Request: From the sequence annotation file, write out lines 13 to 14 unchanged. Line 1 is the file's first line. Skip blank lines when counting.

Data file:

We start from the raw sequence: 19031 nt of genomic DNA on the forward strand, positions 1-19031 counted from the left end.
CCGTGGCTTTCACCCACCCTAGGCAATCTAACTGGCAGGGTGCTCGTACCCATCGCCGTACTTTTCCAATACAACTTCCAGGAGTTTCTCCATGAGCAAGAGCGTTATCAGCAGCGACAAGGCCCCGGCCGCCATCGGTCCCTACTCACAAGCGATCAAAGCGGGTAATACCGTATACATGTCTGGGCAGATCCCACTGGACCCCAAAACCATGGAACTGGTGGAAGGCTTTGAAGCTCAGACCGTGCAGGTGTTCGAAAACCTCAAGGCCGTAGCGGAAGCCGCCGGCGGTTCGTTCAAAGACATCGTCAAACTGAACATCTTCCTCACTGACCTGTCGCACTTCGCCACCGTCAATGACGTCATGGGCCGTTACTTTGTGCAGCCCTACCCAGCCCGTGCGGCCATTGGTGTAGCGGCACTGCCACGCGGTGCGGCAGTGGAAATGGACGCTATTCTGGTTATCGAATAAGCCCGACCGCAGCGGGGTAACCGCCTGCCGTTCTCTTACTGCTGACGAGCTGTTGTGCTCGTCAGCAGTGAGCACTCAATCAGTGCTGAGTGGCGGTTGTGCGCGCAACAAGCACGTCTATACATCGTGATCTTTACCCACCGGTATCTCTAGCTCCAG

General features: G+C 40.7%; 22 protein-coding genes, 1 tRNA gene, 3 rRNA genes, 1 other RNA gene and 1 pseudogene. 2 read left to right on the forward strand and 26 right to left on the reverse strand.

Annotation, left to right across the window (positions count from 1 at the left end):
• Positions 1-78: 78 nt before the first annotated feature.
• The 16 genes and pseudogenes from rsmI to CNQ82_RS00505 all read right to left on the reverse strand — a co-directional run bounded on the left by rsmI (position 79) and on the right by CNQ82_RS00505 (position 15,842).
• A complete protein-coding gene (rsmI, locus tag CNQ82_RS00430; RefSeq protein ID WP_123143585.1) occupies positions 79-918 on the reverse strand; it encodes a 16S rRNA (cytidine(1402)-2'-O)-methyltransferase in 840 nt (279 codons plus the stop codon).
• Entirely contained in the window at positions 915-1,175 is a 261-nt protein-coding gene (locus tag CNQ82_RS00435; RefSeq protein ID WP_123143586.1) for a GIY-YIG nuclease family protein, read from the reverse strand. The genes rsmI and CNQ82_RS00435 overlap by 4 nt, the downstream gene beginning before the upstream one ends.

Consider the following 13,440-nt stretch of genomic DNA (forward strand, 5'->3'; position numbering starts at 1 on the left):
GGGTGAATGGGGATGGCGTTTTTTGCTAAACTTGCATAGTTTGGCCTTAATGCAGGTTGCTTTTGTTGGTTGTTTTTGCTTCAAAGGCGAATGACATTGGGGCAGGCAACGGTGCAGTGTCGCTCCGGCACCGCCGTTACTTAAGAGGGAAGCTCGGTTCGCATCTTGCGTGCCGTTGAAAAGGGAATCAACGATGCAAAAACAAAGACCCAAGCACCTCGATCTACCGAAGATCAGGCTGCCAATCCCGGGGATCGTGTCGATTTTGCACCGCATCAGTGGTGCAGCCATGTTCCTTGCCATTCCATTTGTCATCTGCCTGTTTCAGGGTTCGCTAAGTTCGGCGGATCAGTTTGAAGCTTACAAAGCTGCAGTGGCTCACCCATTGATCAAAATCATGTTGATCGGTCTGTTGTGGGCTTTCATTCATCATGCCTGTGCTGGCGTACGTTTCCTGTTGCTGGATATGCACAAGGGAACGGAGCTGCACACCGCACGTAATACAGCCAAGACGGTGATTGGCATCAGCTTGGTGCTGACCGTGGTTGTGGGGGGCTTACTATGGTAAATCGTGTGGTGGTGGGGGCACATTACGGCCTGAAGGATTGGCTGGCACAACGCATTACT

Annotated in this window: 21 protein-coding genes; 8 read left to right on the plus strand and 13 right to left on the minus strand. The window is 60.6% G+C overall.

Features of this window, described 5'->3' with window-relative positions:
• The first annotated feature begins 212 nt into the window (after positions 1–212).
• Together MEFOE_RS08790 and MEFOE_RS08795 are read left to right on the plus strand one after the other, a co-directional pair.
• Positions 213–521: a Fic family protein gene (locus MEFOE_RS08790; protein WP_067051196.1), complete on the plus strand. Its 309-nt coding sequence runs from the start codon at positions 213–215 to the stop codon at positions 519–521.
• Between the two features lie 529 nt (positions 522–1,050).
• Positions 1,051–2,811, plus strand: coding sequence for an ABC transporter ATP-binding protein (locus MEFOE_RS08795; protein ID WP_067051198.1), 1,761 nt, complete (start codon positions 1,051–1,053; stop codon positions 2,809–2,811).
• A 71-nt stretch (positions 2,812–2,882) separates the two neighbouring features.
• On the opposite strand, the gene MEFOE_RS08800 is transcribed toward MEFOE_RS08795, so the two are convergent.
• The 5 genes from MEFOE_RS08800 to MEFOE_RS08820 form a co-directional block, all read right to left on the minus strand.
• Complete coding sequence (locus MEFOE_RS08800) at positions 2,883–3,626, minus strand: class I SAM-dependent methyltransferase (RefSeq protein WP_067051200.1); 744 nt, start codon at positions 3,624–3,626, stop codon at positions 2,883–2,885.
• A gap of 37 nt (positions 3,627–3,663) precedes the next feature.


• The first annotated feature begins 212 nt into the window (after positions 1–212).
• Together MEFOE_RS08790 and MEFOE_RS08795 are read left to right on the plus strand one after the other, a co-directional pair.